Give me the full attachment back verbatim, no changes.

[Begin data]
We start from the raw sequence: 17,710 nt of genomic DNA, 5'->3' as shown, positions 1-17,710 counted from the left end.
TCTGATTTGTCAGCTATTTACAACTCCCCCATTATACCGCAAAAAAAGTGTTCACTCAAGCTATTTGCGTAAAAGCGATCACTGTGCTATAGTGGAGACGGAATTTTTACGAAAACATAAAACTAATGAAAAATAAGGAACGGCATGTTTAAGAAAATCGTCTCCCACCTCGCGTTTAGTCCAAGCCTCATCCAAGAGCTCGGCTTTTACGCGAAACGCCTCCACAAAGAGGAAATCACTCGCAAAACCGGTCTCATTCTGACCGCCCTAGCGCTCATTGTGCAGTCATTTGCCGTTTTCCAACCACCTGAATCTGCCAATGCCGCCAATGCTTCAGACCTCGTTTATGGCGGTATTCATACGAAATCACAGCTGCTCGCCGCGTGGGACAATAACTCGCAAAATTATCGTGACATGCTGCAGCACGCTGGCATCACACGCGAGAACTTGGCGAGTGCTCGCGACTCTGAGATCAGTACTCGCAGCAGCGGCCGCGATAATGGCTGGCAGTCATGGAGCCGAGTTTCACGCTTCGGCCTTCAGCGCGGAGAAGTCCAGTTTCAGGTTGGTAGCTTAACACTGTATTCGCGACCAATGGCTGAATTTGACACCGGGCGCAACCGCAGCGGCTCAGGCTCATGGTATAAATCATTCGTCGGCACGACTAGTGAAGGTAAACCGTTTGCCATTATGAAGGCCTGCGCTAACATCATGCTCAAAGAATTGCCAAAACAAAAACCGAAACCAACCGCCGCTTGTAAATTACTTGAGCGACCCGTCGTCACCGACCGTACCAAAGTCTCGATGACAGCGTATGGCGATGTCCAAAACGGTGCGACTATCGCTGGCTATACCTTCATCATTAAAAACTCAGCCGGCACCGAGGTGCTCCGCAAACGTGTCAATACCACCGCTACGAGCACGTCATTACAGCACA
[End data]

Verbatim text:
We start from the raw sequence: 17,710 nt of genomic DNA, 5'->3' as shown, positions 1-17,710 counted from the left end.
TCTGATTTGTCAGCTATTTACAACTCCCCCATTATACCGCAAAAAAAGTGTTCACTCAAGCTATTTGCGTAAAAGCGATCACTGTGCTATAGTGGAGACGGAATTTTTACGAAAACATAAAACTAATGAAAAATAAGGAACGGCATGTTTAAGAAAATCGTCTCCCACCTCGCGTTTAGTCCAAGCCTCATCCAAGAGCTCGGCTTTTACGCGAAACGCCTCCACAAAGAGGAAATCACTCGCAAAACCGGTCTCATTCTGACCGCCCTAGCGCTCATTGTGCAGTCATTTGCCGTTTTCCAACCACCTGAATCTGCCAATGCCGCCAATGCTTCAGACCTCGTTTATGGCGGTATTCATACGAAATCACAGCTGCTCGCCGCGTGGGACAATAACTCGCAAAATTATCGTGACATGCTGCAGCACGCTGGCATCACACGCGAGAACTTGGCGAGTGCTCGCGACTCTGAGATCAGTACTCGCAGCAGCGGCCGCGATAATGGCTGGCAGTCATGGAGCCGAGTTTCACGCTTCGGCCTTCAGCGCGGAGAAGTCCAGTTTCAGGTTGGTAGCTTAACACTGTATTCGCGACCAATGGCTGAATTTGACACCGGGCGCAACCGCAGCGGCTCAGGCTCATGGTATAAATCATTCGTCGGCACGACTAGTGAAGGTAAACCGTTTGCCATTATGAAGGCCTGCGCTAACATCATGCTCAAAGAATTGCCAAAACAAAAACCGAAACCAACCGCCGCTTGTAAATTACTTGAGCGACCCGTCGTCACCGACCGTACCAAAGTCTCGATGACAGCGTATGGCGATGTCCAAAACGGTGCGACTATCGCTGGCTATACCTTCATCATTAAAAACTCAGCCGGCACCGAGGTGCTCCGCAAACGTGTCAATACCACCGCTACGAGCACGTCATTACAGCACA